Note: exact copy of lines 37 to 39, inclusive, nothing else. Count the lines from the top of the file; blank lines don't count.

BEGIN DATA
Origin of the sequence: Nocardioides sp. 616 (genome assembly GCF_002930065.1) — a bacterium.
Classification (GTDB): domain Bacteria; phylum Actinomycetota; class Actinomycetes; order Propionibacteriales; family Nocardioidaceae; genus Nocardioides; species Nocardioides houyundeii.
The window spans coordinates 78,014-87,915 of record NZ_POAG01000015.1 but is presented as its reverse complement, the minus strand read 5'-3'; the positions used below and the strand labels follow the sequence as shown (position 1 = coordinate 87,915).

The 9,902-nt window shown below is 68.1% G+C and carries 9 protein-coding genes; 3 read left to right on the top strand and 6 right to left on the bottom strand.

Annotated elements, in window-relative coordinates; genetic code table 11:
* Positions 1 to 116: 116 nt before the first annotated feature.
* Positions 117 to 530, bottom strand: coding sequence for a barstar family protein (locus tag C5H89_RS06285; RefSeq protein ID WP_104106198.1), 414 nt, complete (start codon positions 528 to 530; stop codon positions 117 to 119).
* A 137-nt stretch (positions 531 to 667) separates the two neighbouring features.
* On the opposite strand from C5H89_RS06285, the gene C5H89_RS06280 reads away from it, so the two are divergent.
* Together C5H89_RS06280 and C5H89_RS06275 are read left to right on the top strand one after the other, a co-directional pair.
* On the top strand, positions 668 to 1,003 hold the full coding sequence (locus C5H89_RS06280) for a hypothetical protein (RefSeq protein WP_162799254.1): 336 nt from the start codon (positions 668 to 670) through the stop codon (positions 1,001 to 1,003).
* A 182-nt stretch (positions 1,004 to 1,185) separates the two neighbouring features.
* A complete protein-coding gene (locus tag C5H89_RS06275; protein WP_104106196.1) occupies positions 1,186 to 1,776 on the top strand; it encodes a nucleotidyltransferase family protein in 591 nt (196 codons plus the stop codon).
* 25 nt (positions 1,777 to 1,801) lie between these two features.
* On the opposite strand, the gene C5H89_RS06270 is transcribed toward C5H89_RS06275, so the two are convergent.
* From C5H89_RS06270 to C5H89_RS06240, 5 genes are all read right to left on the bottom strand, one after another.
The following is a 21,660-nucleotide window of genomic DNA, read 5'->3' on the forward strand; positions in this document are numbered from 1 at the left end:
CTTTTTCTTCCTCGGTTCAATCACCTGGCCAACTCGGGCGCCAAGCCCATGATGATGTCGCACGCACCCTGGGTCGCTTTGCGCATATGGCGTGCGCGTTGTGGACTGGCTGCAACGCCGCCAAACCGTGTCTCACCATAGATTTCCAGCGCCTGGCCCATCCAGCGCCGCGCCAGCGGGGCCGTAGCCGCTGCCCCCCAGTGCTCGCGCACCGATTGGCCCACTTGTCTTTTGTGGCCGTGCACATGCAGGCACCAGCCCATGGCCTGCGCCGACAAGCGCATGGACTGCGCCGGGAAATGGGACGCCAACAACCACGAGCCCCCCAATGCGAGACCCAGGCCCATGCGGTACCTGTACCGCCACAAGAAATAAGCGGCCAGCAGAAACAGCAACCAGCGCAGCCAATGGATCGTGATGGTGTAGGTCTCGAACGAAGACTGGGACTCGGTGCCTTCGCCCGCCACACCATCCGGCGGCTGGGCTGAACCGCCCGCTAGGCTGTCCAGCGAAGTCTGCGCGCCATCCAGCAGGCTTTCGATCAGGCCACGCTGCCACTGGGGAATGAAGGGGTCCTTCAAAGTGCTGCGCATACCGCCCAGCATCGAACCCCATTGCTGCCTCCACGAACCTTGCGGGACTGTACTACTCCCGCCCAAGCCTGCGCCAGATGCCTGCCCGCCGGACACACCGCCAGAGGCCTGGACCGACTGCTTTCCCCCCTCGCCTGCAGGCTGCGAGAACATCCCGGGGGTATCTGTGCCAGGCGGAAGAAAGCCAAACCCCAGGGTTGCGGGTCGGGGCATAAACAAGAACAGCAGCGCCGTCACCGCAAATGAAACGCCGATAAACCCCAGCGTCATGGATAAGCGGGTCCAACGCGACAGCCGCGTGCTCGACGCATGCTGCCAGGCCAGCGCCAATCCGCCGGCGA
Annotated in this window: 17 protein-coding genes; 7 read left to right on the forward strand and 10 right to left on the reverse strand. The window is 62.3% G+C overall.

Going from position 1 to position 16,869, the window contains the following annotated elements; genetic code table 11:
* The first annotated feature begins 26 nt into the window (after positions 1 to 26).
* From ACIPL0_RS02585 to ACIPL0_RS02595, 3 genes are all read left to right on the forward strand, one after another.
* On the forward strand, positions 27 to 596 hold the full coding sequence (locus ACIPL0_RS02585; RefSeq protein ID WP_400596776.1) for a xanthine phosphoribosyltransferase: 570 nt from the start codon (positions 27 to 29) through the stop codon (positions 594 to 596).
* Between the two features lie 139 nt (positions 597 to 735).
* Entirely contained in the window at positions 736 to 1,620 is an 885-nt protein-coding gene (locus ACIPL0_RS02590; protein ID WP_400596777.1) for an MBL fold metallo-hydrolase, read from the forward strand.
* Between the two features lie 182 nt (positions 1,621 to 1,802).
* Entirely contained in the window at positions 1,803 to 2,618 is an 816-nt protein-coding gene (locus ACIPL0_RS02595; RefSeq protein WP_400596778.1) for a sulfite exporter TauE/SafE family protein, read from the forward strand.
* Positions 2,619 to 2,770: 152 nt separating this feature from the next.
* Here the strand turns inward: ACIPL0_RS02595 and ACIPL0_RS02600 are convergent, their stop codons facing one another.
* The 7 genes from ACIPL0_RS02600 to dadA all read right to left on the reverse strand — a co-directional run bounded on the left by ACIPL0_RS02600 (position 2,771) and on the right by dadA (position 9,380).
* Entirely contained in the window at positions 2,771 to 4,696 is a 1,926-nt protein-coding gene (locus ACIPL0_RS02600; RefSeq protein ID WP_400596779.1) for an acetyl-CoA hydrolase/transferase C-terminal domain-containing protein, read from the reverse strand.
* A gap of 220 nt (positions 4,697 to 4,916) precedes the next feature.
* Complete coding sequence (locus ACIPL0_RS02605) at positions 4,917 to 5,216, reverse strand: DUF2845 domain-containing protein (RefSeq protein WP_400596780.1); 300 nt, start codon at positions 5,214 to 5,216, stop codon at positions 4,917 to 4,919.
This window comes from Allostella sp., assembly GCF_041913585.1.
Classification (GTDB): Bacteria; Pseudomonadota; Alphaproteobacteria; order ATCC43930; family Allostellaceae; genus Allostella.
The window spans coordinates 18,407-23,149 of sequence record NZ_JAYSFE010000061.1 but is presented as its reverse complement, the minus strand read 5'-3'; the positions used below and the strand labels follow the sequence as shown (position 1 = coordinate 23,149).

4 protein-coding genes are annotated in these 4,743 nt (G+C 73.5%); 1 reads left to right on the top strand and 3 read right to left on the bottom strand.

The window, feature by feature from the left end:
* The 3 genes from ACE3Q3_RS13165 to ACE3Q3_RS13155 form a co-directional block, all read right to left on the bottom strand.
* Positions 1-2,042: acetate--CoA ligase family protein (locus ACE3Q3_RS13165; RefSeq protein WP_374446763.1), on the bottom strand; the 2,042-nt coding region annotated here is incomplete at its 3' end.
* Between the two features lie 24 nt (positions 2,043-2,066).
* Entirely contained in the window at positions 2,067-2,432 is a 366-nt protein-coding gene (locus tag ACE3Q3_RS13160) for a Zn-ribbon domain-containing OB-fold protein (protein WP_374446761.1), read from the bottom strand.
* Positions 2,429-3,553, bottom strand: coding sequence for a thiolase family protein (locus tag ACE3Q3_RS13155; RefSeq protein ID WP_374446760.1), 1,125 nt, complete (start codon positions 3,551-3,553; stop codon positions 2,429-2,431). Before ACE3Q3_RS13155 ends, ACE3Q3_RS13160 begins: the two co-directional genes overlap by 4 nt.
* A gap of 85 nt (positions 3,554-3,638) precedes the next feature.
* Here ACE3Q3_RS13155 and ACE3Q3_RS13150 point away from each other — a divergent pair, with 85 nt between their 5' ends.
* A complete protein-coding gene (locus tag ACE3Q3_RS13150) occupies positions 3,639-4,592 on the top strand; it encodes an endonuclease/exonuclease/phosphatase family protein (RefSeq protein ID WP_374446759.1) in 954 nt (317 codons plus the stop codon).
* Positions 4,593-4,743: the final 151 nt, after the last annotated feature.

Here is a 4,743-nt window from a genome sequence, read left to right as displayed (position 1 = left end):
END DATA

4 protein-coding genes are annotated in these 4,743 nt (G+C 73.5%); 1 reads left to right on the top strand and 3 read right to left on the bottom strand.

The window, feature by feature from the left end:
* The 3 genes from ACE3Q3_RS13165 to ACE3Q3_RS13155 form a co-directional block, all read right to left on the bottom strand.